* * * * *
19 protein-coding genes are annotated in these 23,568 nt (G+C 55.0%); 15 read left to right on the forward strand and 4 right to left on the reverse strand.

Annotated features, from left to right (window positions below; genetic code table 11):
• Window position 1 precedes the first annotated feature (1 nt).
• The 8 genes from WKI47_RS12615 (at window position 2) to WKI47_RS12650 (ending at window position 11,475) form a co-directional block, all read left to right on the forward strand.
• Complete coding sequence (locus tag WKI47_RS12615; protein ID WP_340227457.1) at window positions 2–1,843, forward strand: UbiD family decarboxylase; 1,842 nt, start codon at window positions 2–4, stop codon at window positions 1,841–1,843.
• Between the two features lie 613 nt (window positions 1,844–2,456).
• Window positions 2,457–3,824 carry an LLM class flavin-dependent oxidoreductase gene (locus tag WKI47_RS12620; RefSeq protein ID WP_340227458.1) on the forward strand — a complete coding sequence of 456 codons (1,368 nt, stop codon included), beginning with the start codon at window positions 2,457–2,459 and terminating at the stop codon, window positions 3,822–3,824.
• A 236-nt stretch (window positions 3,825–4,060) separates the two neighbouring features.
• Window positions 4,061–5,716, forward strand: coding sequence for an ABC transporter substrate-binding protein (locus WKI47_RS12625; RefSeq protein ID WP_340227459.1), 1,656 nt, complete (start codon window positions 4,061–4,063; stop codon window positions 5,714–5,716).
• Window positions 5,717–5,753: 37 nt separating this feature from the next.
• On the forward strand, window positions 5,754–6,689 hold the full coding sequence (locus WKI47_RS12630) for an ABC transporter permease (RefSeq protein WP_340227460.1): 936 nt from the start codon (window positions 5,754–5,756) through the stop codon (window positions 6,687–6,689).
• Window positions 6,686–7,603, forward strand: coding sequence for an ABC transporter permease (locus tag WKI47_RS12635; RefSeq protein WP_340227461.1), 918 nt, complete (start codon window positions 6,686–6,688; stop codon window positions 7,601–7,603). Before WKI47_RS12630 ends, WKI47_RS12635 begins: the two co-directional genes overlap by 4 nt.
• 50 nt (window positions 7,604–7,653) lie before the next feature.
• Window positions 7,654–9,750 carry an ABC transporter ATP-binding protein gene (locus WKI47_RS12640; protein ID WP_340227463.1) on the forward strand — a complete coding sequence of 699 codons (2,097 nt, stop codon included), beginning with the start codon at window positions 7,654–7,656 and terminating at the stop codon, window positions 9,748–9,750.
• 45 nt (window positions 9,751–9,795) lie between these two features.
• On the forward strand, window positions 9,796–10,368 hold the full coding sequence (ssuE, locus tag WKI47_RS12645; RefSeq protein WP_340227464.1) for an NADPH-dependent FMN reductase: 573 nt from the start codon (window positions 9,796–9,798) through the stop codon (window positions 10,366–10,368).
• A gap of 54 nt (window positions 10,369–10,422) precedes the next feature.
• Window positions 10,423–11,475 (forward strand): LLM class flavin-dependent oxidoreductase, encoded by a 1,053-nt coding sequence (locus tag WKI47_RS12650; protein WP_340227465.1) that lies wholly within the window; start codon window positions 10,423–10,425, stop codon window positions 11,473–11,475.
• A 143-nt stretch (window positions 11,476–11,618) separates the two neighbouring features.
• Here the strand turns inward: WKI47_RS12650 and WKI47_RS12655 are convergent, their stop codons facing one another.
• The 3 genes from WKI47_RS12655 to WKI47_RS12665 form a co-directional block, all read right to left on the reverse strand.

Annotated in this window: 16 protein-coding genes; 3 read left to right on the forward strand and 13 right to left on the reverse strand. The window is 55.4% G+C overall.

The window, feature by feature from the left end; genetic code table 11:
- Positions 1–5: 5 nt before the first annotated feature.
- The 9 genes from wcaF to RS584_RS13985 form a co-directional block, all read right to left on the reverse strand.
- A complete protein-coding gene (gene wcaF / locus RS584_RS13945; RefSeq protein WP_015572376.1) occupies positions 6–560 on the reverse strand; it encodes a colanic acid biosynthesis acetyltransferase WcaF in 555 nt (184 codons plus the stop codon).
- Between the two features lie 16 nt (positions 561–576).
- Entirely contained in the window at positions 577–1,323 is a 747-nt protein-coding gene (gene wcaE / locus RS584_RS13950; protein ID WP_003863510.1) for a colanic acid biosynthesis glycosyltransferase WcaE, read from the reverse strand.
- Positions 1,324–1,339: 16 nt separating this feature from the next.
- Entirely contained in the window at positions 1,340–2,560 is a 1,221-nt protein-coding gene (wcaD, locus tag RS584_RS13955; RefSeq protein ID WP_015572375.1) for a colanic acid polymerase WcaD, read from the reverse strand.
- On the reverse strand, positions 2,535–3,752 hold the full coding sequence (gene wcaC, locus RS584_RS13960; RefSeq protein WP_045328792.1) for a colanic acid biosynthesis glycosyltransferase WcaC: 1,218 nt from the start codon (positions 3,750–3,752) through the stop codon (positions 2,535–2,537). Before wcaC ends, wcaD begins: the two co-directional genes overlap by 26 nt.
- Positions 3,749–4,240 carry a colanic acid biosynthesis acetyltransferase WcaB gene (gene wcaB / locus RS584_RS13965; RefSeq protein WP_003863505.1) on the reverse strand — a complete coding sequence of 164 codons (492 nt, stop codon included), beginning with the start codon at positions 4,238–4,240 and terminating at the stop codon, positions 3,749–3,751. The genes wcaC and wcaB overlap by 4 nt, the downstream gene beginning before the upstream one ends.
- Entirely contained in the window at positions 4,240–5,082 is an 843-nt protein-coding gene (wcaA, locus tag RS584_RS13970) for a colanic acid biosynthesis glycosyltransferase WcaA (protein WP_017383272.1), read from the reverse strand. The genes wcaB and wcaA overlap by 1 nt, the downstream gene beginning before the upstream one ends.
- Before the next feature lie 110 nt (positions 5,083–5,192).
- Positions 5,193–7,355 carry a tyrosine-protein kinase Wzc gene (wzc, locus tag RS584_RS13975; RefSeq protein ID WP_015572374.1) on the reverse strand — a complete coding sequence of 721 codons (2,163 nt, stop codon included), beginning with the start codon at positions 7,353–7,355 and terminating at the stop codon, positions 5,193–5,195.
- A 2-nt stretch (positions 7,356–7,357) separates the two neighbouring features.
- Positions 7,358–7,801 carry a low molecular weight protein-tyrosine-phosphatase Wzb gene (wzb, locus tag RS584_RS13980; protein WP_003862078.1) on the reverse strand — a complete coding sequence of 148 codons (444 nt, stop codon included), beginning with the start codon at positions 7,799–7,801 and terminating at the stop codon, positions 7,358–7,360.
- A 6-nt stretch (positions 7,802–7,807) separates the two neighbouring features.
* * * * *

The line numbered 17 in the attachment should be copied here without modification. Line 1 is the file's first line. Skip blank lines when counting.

• A gap of 54 nt (window positions 10,369–10,422) precedes the next feature.